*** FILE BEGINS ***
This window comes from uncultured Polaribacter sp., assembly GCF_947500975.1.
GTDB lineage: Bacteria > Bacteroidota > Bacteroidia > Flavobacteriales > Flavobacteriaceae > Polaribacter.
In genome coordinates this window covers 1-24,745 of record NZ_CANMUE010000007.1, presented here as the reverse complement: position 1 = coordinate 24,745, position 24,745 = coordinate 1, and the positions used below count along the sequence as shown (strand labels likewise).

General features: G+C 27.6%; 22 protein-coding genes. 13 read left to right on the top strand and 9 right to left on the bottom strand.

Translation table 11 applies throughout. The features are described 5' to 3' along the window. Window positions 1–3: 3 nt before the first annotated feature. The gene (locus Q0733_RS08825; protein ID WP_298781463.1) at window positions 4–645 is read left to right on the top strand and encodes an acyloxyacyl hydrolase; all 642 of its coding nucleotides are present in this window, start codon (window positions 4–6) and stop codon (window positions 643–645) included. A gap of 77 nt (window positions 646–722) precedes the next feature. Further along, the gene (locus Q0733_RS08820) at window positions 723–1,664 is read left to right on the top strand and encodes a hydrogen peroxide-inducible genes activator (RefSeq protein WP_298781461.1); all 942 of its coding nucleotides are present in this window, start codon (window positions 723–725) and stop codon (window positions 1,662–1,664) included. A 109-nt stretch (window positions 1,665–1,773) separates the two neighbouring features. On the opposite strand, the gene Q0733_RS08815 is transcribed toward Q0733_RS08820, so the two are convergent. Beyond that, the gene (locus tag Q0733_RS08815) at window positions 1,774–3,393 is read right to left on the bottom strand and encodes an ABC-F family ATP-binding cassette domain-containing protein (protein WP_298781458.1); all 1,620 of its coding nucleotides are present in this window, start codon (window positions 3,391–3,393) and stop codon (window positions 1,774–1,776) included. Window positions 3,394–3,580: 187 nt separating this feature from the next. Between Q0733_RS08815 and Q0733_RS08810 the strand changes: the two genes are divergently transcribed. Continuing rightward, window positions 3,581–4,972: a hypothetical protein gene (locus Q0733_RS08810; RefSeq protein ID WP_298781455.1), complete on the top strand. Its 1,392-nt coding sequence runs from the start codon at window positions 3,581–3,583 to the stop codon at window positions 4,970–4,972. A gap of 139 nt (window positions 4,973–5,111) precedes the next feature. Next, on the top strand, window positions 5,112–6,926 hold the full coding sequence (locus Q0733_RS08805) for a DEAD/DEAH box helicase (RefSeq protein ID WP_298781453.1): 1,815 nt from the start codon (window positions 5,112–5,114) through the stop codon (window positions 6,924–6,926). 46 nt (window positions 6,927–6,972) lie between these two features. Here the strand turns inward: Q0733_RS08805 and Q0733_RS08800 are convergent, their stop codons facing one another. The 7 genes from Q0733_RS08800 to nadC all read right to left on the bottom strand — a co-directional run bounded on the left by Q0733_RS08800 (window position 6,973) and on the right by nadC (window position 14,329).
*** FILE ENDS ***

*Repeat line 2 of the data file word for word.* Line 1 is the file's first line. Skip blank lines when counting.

GTDB lineage: Bacteria > Bacteroidota > Bacteroidia > Flavobacteriales > Flavobacteriaceae > Polaribacter.